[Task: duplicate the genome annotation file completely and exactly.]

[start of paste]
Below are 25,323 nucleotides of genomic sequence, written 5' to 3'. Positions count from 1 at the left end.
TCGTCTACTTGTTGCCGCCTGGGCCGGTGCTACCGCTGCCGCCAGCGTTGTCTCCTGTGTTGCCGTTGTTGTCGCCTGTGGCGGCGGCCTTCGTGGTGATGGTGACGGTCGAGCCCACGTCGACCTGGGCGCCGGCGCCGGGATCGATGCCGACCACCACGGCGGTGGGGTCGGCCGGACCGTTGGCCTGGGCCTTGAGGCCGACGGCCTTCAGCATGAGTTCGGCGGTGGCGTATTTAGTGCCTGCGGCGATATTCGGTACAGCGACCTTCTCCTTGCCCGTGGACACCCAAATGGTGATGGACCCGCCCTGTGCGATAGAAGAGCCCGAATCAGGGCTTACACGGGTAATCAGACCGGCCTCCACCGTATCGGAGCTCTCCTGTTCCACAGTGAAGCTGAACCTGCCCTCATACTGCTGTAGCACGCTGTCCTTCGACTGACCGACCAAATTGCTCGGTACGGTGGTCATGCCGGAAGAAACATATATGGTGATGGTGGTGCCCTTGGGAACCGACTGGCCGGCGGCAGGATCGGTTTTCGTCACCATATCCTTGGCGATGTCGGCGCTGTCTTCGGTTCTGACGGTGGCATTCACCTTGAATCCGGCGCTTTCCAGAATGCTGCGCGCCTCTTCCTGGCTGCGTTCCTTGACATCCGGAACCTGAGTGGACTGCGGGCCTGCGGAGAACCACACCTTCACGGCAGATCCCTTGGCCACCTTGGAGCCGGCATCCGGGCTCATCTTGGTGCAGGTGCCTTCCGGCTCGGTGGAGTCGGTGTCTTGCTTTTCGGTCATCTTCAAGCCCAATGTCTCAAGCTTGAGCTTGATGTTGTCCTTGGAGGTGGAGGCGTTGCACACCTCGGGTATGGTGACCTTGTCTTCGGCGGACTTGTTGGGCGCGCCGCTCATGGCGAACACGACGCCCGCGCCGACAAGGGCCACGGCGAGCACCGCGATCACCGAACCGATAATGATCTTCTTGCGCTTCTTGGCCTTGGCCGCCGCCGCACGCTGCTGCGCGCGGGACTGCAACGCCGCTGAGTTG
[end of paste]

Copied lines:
Below are 25,323 nucleotides of genomic sequence, written 5' to 3'. Positions count from 1 at the left end.
TCGTCTACTTGTTGCCGCCTGGGCCGGTGCTACCGCTGCCGCCAGCGTTGTCTCCTGTGTTGCCGTTGTTGTCGCCTGTGGCGGCGGCCTTCGTGGTGATGGTGACGGTCGAGCCCACGTCGACCTGGGCGCCGGCGCCGGGATCGATGCCGACCACCACGGCGGTGGGGTCGGCCGGACCGTTGGCCTGGGCCTTGAGGCCGACGGCCTTCAGCATGAGTTCGGCGGTGGCGTATTTAGTGCCTGCGGCGATATTCGGTACAGCGACCTTCTCCTTGCCCGTGGACACCCAAATGGTGATGGACCCGCCCTGTGCGATAGAAGAGCCCGAATCAGGGCTTACACGGGTAATCAGACCGGCCTCCACCGTATCGGAGCTCTCCTGTTCCACAGTGAAGCTGAACCTGCCCTCATACTGCTGTAGCACGCTGTCCTTCGACTGACCGACCAAATTGCTCGGTACGGTGGTCATGCCGGAAGAAACATATATGGTGATGGTGGTGCCCTTGGGAACCGACTGGCCGGCGGCAGGATCGGTTTTCGTCACCATATCCTTGGCGATGTCGGCGCTGTCTTCGGTTCTGACGGTGGCATTCACCTTGAATCCGGCGCTTTCCAGAATGCTGCGCGCCTCTTCCTGGCTGCGTTCCTTGACATCCGGAACCTGAGTGGACTGCGGGCCTGCGGAGAACCACACCTTCACGGCAGATCCCTTGGCCACCTTGGAGCCGGCATCCGGGCTCATCTTGGTGCAGGTGCCTTCCGGCTCGGTGGAGTCGGTGTCTTGCTTTTCGGTCATCTTCAAGCCCAATGTCTCAAGCTTGAGCTTGATGTTGTCCTTGGAGGTGGAGGCGTTGCACACCTCGGGTATGGTGACCTTGTCTTCGGCGGACTTGTTGGGCGCGCCGCTCATGGCGAACACGACGCCCGCGCCGACAAGGGCCACGGCGAGCACCGCGATCACCGAACCGATAATGATCTTCTTGCGCTTCTTGGCCTTGGCCGCCGCCGCACGCTGCTGCGCGCGGGACTGCAACGCCGCTGAGTTG